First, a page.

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Global health, global surgery and mass casualties: II. Mass casualty centre resources, equipment and implementation

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dc.contributor.author Aguilera, Sergio
dc.contributor.author Quintana, Leonidas
dc.contributor.author Khan, Tariq
dc.contributor.author Garcia, Roxanna
dc.contributor.author Shoman, Haitham
dc.contributor.author Caddell, Luke
dc.contributor.author Latifi, Rifat
dc.contributor.author Park, Kee B.
dc.contributor.author Garcia, Patricia
dc.contributor.author Dempsey, Robert
dc.contributor.author Rosenfeld, Jeffrey V.
dc.contributor.author Scurlock, Corey
dc.contributor.author Crisp, Nigel
dc.contributor.author Samad, Lubna
dc.contributor.author Smith, Montray
dc.contributor.author Lippa, Laura
dc.contributor.author Jooma, Rashid
dc.contributor.author Andrews, Russell J.
dc.date.accessioned 2020-07-14T00:00:52Z
dc.date.available 2020-07-14T00:00:52Z
dc.date.issued 2020
dc.identifier.uri https://hdl.handle.net/20.500.12866/8215
dc.description.abstract Trauma/stroke centres optimise acute 24/7/365 surgical/critical care in high-income countries (HICs). Concepts from low-income and middle-income countries (LMICs) offer additional cost-effective healthcare strategies for limited-resource settings when combined with the trauma/stroke centre concept. Mass casualty centres (MCCs) integrate resources for both routine and emergency care-from prevention to acute care to rehabilitation. Integration of the various healthcare systems-governmental, non-governmental and military-is key to avoid both duplication and gaps. With input from LMIC and HIC personnel of various backgrounds-trauma and subspecialty surgery, nursing, information technology and telemedicine, and healthcare administration-creative solutions to the challenges of expanding care (both daily and disaster) are developed. MCCs are evolving initially in Chile and Pakistan. Technologies for cost-effective healthcare in LMICs include smartphone apps (enhance prehospital care) to electronic data collection and analysis (quality improvement) to telemedicine and drones/robots (support of remote regions and resource optimisation during both daily care and disasters) to resilient, mobile medical/surgical facilities (eg, battery-operated CT scanners). The co-ordination of personnel (within LMICs, and between LMICs and HICs) and the integration of cost-effective advanced technology are features of MCCs. Providing quality, cost-effective care 24/7/365 to the 5 billion who lack it presently makes MCCs an appealing means to achieve the healthcare-related United Nations Sustainable Development Goals for 2030. en_US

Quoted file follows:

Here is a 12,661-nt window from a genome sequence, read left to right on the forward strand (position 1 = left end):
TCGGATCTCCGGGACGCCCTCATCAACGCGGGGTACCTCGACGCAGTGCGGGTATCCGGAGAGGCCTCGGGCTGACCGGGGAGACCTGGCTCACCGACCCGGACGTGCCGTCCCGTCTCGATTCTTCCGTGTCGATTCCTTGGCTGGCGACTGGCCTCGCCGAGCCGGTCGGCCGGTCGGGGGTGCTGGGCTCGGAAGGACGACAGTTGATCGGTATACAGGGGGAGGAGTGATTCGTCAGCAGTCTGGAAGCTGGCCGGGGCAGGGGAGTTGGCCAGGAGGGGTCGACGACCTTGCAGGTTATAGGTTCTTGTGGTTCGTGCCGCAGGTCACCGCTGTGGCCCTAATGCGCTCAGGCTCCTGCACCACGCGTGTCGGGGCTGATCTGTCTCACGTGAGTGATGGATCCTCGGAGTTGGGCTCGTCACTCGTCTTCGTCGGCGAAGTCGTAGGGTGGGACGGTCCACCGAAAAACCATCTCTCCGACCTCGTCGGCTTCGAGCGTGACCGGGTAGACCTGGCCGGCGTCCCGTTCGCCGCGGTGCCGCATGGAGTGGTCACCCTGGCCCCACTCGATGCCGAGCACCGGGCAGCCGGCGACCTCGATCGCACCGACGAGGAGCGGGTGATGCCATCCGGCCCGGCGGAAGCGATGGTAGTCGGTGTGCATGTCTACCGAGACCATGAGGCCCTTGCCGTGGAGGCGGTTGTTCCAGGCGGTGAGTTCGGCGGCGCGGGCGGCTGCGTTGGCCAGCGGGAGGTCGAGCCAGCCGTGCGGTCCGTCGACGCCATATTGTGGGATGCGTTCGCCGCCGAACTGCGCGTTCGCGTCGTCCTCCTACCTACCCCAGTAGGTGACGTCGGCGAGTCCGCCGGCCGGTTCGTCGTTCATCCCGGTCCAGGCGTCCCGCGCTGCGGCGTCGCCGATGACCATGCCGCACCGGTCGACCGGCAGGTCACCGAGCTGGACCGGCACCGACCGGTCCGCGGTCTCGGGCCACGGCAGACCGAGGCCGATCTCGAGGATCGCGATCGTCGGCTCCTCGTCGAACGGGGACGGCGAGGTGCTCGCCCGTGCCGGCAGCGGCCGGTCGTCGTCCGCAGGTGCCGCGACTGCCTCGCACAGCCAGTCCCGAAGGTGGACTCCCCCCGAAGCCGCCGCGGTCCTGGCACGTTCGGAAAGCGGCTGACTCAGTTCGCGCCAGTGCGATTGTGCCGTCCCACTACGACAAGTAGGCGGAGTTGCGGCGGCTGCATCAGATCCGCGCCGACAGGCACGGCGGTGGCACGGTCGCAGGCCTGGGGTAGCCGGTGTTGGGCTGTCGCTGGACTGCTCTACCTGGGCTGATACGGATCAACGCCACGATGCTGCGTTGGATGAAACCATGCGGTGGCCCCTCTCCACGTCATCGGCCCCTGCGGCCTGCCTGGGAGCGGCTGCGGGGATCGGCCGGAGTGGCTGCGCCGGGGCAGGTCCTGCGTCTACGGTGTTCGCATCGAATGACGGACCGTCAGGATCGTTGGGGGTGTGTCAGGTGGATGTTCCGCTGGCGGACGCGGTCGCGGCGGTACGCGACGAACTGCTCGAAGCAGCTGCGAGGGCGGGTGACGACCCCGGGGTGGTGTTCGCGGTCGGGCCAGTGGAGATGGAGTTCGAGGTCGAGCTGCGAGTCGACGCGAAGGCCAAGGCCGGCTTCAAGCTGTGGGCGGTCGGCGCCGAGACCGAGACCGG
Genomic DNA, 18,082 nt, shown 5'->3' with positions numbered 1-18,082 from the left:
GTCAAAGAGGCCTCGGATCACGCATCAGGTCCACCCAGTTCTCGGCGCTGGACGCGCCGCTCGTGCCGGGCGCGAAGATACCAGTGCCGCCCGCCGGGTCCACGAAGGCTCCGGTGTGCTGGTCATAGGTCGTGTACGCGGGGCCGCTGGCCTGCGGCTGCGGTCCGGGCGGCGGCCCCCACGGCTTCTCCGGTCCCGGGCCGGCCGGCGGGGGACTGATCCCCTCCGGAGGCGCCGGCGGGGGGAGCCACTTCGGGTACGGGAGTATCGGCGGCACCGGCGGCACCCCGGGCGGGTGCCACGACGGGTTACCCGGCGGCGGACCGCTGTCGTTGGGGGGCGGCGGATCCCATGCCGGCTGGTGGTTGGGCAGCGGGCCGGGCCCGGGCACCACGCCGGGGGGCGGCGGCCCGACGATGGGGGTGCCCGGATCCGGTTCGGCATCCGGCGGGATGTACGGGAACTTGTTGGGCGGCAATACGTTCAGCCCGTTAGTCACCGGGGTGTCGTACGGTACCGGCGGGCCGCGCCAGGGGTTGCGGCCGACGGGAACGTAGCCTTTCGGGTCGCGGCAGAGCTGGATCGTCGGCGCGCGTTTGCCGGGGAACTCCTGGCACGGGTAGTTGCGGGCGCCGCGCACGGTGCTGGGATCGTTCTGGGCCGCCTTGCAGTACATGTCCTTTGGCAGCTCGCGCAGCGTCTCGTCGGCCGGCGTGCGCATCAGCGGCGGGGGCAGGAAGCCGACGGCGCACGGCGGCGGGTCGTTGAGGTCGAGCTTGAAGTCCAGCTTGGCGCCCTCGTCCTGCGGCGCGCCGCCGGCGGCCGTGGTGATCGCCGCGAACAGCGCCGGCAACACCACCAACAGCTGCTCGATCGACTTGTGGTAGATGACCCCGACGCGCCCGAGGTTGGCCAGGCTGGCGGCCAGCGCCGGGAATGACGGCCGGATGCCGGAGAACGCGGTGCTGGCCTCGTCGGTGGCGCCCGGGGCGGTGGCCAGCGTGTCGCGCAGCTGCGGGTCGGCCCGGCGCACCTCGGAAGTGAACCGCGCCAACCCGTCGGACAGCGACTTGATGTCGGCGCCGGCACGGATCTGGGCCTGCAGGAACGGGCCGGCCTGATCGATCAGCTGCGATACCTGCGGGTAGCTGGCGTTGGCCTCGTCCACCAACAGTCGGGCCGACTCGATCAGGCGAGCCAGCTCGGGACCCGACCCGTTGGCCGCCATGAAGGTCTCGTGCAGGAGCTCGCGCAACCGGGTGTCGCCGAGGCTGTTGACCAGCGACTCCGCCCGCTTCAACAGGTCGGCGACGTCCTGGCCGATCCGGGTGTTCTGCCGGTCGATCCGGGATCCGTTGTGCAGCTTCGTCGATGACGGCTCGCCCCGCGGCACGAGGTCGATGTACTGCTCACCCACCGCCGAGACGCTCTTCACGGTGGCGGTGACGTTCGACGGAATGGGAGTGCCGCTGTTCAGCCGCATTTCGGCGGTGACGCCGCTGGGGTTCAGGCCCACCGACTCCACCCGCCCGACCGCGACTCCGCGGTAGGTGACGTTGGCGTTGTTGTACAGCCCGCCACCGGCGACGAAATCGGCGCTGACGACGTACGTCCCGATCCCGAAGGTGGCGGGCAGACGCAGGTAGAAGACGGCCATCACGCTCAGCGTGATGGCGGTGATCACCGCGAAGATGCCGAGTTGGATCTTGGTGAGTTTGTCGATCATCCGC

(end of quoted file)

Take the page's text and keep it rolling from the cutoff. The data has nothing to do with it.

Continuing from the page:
dc.language.iso eng
dc.publisher BMJ Publishing Group
dc.relation.ispartof urn:issn:2059-7908
dc.rights info:eu-repo/semantics/restrictedAccess
dc.rights.uri https://creativecommons.org/licenses/by-nc-nd/4.0/deed.es
dc.subject disaster response resources en_US
dc.subject global surgery en_US
dc.subject integrated healthcare en_US
dc.subject national healthcare plans en_US
dc.subject resilient/mobile healthcare facilities en_US
dc.subject telemedicine and drones en_US
dc.title Global health, global surgery and mass casualties: II. Mass casualty centre resources, equipment and implementation en_US
dc.type info:eu-repo/semantics/article
dc.identifier.doi https://doi.org/10.1136/bmjgh-2019-001945
dc.subject.ocde https://purl.org/pe-repo/ocde/ford#3.02.00 es_PE


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